House Speaker Nancy Pelosi (D., Calif.) referred to anti-Semitism as anti-American while speaking about accusations that supporters of Israel have dual loyalty during a speech at AIPAC's annual conference on Tuesday.
"In our democratic societies, we should welcome legitimate debate on how best to honor our values and to advance our priorities without questioning loyalty or patriotism," Pelosi said. "This month, the full House came together to condemn the anti-Semitic myth of dual loyalty and all forms of bigotry with a resolution that 'rejects the perpetuation of anti-Semitic stereotypes in the United States and around the world including the pernicious myth of dual loyalty and foreign allegiance especially in the context of support for the United States-Israel alliance.'"
"I simply declare to be anti-Semitic is to be anti-American. It has no place in our country," Pelosi continued.
Pelosi is not the first Democratic leader to address the dual loyalty stereotype at AIPAC. On Sunday, House Majority Leader Steny Hoyer (D., Md.) slammed the suggestion that supporters of Israel have dual loyalty.
"When someone accuses American supporters of Israel of dual loyalty, I say: Accuse me," Hoyer said.
"I am part of a large, bipartisan coalition in Congress supporting Israel, an overwhelming majority in the Congress of the United States," Hoyer added.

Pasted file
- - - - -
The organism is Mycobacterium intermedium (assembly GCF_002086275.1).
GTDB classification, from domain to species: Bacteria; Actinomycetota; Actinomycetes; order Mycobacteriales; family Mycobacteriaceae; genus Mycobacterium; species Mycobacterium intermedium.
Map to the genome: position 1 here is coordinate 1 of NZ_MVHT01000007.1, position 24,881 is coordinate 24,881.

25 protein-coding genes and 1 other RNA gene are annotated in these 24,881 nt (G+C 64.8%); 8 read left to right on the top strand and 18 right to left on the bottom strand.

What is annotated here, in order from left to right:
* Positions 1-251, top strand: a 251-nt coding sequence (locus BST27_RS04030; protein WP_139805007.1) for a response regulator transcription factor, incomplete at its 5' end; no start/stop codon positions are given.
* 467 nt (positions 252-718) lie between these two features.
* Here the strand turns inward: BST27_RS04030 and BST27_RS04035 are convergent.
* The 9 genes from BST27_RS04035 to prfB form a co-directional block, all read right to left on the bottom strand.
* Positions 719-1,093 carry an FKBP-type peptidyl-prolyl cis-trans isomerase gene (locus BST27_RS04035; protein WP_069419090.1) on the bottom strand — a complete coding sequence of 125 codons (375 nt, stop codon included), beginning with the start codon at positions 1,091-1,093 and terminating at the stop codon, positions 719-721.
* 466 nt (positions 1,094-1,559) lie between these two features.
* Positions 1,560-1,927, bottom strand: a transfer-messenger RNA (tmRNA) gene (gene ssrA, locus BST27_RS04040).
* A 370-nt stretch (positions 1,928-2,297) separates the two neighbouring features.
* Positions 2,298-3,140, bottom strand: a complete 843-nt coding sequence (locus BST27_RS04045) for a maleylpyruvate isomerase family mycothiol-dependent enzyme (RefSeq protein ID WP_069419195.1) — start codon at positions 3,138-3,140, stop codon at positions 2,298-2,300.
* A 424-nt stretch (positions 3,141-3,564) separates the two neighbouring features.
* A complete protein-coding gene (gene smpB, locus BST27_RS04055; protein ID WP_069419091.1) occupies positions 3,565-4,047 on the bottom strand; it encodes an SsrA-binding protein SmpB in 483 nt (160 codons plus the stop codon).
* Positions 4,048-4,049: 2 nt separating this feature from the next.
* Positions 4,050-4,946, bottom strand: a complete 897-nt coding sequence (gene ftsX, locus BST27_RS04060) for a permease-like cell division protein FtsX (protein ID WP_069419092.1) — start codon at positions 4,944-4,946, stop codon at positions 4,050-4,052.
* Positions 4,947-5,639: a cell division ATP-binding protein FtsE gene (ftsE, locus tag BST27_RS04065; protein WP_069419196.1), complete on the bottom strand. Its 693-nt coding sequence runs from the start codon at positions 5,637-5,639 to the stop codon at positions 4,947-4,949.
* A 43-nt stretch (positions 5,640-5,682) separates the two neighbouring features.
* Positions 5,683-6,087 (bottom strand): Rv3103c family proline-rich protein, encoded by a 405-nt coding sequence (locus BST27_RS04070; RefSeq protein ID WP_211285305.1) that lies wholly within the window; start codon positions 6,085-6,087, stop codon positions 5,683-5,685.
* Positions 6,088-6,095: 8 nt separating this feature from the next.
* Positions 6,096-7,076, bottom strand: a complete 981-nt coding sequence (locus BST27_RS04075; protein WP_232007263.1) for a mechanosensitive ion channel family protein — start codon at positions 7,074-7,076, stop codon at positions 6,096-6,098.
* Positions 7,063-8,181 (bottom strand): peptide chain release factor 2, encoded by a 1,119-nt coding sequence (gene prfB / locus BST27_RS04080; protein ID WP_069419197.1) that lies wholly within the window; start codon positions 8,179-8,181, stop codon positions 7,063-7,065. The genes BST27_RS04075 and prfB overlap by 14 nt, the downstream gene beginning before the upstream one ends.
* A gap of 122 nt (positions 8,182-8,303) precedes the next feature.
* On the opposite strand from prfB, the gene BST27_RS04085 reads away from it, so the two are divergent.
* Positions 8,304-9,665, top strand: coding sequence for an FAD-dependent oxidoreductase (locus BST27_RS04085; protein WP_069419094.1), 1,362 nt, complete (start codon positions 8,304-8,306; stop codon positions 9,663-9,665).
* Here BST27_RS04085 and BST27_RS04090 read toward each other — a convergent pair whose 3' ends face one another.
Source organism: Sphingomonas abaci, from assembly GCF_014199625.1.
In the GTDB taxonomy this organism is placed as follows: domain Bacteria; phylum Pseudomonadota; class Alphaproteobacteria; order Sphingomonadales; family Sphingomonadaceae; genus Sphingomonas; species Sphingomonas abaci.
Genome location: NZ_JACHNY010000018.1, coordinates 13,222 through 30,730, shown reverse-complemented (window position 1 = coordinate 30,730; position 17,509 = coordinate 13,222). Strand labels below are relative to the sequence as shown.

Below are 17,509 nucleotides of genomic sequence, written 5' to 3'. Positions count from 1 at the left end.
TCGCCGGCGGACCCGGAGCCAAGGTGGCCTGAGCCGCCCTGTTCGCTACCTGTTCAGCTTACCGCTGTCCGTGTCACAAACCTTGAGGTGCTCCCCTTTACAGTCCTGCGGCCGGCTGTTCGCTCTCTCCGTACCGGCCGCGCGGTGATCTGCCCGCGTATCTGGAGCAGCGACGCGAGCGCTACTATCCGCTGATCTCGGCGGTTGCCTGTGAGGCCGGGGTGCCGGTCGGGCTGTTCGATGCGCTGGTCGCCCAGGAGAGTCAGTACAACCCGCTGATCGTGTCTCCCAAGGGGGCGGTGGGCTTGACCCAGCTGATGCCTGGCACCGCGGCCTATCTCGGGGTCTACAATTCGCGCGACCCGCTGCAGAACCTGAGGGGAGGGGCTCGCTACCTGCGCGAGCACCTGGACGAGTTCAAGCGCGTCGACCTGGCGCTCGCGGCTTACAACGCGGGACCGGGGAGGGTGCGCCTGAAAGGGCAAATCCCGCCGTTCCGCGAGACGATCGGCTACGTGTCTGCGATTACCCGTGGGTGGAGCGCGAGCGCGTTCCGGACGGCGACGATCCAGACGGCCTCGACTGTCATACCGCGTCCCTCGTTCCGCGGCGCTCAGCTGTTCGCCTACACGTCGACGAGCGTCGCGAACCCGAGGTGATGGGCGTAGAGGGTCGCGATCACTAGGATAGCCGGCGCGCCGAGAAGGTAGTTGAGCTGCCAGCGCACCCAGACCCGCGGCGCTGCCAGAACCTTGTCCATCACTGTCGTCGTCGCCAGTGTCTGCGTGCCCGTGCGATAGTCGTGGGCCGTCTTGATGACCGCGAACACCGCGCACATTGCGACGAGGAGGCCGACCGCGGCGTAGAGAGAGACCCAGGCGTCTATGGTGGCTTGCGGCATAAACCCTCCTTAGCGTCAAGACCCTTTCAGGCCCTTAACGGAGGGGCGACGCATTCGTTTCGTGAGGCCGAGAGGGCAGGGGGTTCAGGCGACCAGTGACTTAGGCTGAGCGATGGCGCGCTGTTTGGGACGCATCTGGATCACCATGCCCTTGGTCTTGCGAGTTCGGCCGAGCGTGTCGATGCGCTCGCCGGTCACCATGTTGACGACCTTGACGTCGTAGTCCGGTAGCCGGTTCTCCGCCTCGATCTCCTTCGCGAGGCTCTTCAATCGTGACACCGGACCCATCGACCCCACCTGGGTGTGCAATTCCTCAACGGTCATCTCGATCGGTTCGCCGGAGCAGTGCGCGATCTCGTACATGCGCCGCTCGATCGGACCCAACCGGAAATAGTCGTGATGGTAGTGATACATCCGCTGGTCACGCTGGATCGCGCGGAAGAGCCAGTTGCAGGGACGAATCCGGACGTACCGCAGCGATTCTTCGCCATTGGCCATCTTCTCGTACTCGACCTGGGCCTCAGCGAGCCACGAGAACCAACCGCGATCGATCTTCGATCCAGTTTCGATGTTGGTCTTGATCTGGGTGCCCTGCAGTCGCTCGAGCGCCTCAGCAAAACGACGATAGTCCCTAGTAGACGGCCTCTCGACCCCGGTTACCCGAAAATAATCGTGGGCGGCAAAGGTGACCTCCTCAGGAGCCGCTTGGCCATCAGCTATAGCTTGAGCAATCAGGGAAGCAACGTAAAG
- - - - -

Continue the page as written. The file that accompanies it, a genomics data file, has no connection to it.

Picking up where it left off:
Last month, Rep. Ilhan Omar (D., Minn.) said she wanted "to talk about the political influence in this country that says it is okay for people to push for allegiance to a foreign country," and repeated the stereotype in tweets directed at fellow Democratic congresswoman Nita Lowey (N.Y.).
House Democratic leaders quickly put forward a resolution condemning various forms of hatred in the wake of her remarks, which the House overwhelmingly passed.
Omar has a history of anti-Semitic remarks, having apologized in early February for anti-Semitic tweets in which she alleged AIPAC pays politicians to be pro-Israel. She also acknowledged a tweet in which she accused Israel of hypnotizing the world and performing evil acts was "unfortunate."